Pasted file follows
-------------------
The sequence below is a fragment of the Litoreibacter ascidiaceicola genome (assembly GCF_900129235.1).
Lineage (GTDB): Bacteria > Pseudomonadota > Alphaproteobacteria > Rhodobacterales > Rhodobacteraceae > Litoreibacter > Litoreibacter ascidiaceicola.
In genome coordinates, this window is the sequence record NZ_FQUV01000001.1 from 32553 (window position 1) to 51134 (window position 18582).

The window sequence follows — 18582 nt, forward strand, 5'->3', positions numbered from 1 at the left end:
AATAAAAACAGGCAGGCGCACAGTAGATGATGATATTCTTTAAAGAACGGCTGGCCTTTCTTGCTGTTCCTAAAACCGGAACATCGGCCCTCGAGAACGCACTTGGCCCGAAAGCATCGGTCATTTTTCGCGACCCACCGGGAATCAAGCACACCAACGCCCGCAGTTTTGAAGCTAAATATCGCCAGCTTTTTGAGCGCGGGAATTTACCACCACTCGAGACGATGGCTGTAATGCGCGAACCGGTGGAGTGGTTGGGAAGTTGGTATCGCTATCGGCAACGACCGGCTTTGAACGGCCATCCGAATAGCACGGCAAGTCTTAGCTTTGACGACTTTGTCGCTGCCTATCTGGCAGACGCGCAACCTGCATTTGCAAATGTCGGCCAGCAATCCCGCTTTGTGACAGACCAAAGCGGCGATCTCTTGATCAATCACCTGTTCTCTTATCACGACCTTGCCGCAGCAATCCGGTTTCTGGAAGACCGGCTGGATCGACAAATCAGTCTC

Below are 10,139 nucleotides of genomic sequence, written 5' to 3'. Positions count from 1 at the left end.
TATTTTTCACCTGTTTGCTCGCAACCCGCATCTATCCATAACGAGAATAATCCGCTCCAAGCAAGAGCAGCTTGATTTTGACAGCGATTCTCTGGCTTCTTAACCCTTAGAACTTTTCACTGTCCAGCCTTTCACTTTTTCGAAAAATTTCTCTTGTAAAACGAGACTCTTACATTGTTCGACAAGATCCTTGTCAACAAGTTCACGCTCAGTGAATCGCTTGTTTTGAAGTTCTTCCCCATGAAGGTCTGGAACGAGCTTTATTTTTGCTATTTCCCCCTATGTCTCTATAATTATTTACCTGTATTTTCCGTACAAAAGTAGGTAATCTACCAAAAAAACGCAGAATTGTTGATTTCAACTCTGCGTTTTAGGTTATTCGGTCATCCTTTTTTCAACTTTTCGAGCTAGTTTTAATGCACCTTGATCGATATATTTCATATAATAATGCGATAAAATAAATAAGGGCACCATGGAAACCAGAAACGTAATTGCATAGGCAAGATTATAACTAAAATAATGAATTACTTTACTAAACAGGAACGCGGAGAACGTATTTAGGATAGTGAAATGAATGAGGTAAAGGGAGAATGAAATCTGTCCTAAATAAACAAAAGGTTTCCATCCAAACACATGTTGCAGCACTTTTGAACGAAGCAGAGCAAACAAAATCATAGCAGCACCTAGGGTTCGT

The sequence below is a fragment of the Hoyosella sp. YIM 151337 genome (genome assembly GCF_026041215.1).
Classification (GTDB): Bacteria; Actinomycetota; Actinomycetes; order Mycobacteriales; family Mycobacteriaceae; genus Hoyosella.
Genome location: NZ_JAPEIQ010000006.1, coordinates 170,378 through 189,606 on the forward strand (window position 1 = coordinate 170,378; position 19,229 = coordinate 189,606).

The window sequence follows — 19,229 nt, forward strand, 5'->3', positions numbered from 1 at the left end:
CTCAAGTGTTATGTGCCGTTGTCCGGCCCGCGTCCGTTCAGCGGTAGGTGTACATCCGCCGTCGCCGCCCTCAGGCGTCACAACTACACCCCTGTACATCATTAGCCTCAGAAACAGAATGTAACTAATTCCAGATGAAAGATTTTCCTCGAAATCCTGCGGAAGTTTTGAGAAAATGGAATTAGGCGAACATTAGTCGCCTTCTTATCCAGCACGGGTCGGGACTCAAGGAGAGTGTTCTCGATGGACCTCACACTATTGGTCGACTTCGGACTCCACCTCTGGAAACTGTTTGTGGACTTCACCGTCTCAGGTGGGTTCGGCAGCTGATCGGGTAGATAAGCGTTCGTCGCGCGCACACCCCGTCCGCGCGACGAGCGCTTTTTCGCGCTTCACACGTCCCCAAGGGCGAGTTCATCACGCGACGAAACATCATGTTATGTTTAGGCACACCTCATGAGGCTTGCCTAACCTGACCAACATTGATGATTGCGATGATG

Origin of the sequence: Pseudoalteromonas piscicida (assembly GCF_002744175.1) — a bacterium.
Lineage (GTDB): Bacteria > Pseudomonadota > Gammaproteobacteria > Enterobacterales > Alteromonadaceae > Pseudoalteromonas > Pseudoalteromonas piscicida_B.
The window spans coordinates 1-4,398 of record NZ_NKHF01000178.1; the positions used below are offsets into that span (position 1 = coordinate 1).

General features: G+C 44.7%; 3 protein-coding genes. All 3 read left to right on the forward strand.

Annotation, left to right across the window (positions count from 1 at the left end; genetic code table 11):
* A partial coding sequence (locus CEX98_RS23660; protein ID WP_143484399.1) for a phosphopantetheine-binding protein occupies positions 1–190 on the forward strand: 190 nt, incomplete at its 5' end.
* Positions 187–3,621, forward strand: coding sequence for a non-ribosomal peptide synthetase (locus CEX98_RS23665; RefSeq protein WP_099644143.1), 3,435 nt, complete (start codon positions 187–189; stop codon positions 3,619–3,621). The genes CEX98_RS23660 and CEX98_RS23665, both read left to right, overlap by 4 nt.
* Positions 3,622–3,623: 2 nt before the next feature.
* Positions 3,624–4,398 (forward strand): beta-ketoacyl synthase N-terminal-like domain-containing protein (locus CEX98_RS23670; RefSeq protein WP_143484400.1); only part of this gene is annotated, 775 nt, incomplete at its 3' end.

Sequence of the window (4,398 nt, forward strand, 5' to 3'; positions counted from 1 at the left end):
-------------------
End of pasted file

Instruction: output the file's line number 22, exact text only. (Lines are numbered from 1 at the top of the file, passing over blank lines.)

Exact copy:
Sequence of the window (4,398 nt, forward strand, 5' to 3'; positions counted from 1 at the left end):